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  1. Scott Friskics (2010). The Wilderness Debate Rages On. Environmental Ethics 32 (1):85-90.
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  2. Scott Friskics (2008). The Twofold Myth of Pristine Wilderness. Environmental Ethics 30 (4):381-399.
    In recent years, the notion of wilderness has been roundly criticized by several prominent environmental philosophers and historians. They argue that the “received wilderness idea” is dualistic, ethnocentric, and static. According to these critics, this idea of wilderness finds clear expression in the Wilderness Act of 1964. However, the idea of wilderness so ably deconstructed by its critics bears little resemblance to the understanding of wilderness presented in the Wilderness Act. The critics assume a backward-looking, purity-based definition of wilderness that (...)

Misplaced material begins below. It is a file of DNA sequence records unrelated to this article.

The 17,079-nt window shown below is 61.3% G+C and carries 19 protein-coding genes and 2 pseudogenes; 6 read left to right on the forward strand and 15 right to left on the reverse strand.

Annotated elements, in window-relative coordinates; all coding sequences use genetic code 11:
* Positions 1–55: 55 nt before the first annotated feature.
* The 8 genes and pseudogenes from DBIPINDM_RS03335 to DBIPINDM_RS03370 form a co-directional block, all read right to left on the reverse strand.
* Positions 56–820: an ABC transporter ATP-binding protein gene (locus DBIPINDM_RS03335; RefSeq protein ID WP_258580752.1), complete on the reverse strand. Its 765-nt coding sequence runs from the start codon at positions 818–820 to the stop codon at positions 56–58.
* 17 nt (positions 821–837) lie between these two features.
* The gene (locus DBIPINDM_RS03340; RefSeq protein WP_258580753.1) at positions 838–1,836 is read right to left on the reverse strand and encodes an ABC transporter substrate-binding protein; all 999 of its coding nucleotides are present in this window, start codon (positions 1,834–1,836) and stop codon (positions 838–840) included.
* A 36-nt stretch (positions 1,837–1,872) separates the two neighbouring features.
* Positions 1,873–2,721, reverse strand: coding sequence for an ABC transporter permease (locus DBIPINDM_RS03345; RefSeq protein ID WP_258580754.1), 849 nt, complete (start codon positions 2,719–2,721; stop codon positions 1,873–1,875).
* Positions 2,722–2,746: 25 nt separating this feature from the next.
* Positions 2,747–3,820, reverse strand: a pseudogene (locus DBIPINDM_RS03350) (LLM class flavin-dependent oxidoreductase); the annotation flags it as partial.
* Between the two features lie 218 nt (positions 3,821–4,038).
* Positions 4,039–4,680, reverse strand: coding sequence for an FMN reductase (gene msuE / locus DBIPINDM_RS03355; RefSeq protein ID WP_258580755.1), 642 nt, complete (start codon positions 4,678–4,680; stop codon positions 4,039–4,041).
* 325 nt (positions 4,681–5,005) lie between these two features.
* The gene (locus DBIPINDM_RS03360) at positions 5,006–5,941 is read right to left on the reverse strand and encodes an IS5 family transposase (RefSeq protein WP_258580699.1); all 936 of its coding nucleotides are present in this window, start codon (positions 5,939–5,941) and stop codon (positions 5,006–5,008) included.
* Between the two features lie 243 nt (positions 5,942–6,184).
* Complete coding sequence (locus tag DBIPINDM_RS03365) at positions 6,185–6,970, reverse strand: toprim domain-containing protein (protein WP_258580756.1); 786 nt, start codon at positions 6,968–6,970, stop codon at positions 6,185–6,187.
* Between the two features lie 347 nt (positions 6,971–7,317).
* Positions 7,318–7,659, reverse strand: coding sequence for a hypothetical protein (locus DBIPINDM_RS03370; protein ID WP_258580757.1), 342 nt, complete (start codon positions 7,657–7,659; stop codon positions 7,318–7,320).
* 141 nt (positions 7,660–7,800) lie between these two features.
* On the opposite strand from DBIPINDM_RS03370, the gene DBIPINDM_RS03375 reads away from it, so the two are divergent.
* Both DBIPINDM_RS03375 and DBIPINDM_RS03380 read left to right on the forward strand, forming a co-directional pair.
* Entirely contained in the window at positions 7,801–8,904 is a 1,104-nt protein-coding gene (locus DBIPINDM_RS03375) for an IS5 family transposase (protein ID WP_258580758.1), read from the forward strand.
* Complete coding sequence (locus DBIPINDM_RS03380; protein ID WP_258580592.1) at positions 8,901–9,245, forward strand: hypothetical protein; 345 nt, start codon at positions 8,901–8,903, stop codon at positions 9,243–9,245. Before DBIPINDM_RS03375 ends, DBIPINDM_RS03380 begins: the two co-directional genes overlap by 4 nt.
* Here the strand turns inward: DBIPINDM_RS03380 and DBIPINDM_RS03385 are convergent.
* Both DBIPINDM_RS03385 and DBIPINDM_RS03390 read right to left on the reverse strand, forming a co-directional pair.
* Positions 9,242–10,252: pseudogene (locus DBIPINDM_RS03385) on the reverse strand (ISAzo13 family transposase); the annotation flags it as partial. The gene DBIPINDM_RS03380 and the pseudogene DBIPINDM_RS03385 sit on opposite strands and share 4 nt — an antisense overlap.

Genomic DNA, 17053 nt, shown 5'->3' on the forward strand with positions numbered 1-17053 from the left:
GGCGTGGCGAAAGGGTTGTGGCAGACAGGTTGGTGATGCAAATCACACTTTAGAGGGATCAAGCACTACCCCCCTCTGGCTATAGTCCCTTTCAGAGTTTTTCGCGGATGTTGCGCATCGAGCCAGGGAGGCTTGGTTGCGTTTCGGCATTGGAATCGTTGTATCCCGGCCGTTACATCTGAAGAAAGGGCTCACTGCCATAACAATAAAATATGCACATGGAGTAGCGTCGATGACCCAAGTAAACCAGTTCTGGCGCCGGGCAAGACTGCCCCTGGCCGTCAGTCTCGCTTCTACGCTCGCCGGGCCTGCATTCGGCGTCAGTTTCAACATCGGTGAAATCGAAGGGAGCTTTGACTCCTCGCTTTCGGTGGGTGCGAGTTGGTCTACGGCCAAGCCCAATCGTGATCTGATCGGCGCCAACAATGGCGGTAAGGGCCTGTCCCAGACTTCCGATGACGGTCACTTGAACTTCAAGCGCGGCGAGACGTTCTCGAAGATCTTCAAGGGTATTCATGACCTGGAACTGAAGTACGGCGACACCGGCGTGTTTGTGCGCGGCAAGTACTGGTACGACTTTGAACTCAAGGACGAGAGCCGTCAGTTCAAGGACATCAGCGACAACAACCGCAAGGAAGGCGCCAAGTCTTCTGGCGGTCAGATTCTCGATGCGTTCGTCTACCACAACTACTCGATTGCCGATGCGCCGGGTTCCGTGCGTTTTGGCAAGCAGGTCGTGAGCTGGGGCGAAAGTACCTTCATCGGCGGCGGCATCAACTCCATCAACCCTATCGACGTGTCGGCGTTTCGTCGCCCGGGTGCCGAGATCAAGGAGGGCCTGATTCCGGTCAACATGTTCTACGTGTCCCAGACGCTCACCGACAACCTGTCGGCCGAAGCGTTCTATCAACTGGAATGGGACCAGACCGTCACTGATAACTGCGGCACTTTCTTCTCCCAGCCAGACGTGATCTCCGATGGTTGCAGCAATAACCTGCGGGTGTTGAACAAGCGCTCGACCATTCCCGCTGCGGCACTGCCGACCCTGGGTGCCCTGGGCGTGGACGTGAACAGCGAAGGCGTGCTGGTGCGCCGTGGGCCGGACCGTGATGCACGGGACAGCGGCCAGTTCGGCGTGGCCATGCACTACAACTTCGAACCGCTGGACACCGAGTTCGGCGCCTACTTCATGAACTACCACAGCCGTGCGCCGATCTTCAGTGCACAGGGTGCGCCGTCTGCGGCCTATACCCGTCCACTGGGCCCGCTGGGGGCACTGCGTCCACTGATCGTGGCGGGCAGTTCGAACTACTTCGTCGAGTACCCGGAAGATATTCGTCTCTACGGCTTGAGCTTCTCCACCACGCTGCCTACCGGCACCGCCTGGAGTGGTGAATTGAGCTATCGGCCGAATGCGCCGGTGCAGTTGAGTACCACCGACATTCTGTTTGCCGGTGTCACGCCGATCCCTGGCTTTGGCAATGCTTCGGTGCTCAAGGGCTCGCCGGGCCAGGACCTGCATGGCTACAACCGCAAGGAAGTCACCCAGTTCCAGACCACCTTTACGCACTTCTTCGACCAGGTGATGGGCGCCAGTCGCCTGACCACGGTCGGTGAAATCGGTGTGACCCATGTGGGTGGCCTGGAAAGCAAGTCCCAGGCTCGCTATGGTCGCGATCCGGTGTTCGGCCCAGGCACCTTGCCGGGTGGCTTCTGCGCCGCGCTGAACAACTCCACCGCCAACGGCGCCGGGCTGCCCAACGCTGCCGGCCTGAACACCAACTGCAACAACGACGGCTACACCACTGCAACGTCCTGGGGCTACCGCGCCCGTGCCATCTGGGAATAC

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  3. Scott Friskics (2003). Dialogue, Responsibility, and Oil and Gas Leasing on Montana's Rocky Mountain Front. Ethics and the Environment 8 (2):8-30.
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  4. Scott Friskics (2001). Dialogical Relations with Nature. Environmental Ethics 23 (4):391-410.
    I suggest that our dialogical encounters with our fellow creatures furnish the experiential ground of ethical action with respect to them. Unfortunately, this ground is seldom realized or recognized in our society; our capacity for ethical action remains unmoored from its animating sources. Yet despite our habitual inattentiveness, nature’s creatures may still grace us with their presence in dialogue. The works of Martin Buber and Henry Bugbee provide the theoretical framework within which I attempt to work through these ideas and (...)
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  5. Scott Friskics (2001). How Does Nature Speak to OurConcern? Jhe Case of Montana's Rocky Mountain Front. In Laura Duhan Kaplan (ed.), Philosophy and Everyday Life. Seven Bridges Press. 193.
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